5. cloud cover – the portion of the sky that is covered with clouds
  6. foraging dive – a type of deep dive where a whale searches for food on the ocean floor
  7. glare – the light reflected from the sun off of the ocean
  8. nautical mile – a measurement for determining distance on the ocean which is approximately 2025 yards (or 1.15 miles) or 1852 meters
  9. port side of a ship – when looking forward toward the bow of the ship, the left side of the ship is port
  10. starboard side of a ship – when looking forward toward the bow of the ship, the right side is starboard

Taylor Planz: A Story of Undocking, July 25, 2018

NOAA Teacher at Sea

Taylor Planz

Aboard NOAA Ship Fairweather

July 9 – 20, 2018

Mission: Arctic Access Hydrographic Survey

Geographic Area of Cruise: Point Hope, Alaska and vicinity

Date: July 25, 2018 at 10:25am

Weather Data from the Bridge
Latitude: 33.4146° N
Longitude: 82.3126° W
Wind: 1 mph N
Barometer: 759.968 mmHg
Temperature: 26.1° C
Weather: Mostly cloudy, no precipitation

Science and Technology Log

I’m going to take you back in time to July 13, a day when a once-in-a-leg event took place. We awoke that morning to a strong breeze blowing NOAA Ship Fairweather towards the dock in Nome. Normally a breeze blowing a docked ship is fine, but that day was the start of our long awaited departure to Point Hope! 0900 was quickly approaching, and Ensign Abbott was excited for his first opportunity as conn during an undocking process! With XO Gonsalves at his side for support, he stepped up to the control center outside the bridge on the starboard side.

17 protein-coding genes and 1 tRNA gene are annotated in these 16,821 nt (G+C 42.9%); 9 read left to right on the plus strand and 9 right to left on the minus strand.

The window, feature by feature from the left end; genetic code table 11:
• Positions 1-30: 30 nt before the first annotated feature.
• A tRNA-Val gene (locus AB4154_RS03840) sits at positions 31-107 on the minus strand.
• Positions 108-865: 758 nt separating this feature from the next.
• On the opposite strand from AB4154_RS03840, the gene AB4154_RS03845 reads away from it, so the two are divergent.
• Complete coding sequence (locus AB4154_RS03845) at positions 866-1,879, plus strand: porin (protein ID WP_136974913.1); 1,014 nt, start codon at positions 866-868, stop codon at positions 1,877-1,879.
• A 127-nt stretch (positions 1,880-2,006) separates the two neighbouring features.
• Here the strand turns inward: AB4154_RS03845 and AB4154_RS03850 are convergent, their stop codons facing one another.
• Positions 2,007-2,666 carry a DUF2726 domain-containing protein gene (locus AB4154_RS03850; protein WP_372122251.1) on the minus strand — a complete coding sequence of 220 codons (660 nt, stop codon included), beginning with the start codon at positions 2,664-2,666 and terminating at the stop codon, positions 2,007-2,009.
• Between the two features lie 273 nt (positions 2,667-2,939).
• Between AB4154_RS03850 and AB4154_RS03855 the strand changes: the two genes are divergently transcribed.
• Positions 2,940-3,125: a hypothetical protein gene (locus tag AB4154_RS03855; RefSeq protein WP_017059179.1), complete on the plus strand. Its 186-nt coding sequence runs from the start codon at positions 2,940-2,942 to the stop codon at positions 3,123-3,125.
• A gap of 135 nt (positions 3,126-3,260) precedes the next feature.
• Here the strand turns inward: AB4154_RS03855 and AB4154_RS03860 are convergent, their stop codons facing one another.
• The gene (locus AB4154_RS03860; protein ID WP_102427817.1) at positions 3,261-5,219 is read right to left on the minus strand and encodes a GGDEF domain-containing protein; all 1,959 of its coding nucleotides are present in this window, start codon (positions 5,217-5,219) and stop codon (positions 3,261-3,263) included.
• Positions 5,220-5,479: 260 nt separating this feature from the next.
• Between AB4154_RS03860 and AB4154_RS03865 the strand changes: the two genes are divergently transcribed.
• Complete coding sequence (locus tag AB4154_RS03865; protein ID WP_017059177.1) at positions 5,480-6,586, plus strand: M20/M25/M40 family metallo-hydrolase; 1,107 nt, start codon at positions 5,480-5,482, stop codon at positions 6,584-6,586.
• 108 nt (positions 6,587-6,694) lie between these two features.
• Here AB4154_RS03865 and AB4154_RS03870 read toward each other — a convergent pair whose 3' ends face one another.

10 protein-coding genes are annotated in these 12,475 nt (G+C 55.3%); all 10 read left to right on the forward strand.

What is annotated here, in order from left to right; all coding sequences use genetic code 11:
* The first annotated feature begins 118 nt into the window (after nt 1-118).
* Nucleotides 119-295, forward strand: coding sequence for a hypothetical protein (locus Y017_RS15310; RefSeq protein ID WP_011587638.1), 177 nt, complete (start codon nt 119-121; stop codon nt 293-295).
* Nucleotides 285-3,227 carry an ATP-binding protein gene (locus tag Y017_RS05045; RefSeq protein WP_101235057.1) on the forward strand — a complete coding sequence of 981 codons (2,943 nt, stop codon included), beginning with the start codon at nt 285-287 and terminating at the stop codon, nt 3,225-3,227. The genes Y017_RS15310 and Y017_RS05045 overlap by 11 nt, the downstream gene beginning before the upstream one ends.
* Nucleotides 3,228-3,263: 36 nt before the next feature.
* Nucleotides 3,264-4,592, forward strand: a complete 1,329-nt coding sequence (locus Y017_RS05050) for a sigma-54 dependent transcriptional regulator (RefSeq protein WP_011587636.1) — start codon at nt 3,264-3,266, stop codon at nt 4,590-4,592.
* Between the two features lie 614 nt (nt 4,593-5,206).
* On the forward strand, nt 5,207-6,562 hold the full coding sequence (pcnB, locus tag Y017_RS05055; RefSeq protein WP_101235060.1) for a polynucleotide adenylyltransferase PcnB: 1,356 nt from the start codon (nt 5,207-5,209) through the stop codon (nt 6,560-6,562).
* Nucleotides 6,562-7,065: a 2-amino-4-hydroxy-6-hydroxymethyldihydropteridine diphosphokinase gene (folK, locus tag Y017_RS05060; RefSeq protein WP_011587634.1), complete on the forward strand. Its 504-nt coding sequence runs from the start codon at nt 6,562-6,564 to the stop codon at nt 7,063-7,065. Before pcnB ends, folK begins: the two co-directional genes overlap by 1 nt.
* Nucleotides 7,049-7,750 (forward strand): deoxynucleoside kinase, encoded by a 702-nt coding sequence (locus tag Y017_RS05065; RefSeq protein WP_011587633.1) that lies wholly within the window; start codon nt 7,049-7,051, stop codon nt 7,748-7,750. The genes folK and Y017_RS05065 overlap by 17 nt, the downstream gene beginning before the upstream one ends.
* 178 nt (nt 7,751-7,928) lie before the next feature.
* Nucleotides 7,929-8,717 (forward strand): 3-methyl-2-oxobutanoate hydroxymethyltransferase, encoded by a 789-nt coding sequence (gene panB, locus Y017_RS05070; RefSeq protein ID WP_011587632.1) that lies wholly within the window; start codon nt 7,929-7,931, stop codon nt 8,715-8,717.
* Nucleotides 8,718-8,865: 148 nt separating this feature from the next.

Ensign Abbott takes the conn

Ensign Abbott takes the conn during undocking with XO Gonsalves by his side

As you may or may not know, taking the conn is no small feat. “Conn” is an old name for the conning officer, or controller of the ship’s movement. The conning officer used to stand on the conning tower, an elevated platform where the ship’s movement could be monitored. Although the conn no longer stands on a conning tower, the name and role remain the same. The conn makes commands to the rest of the ship and, during docking and undocking, controls the two engines, two rudders, bow thruster, and the lines attaching the ship to the dock. Each part causes the ship to move in specific way and has a very important function in undocking.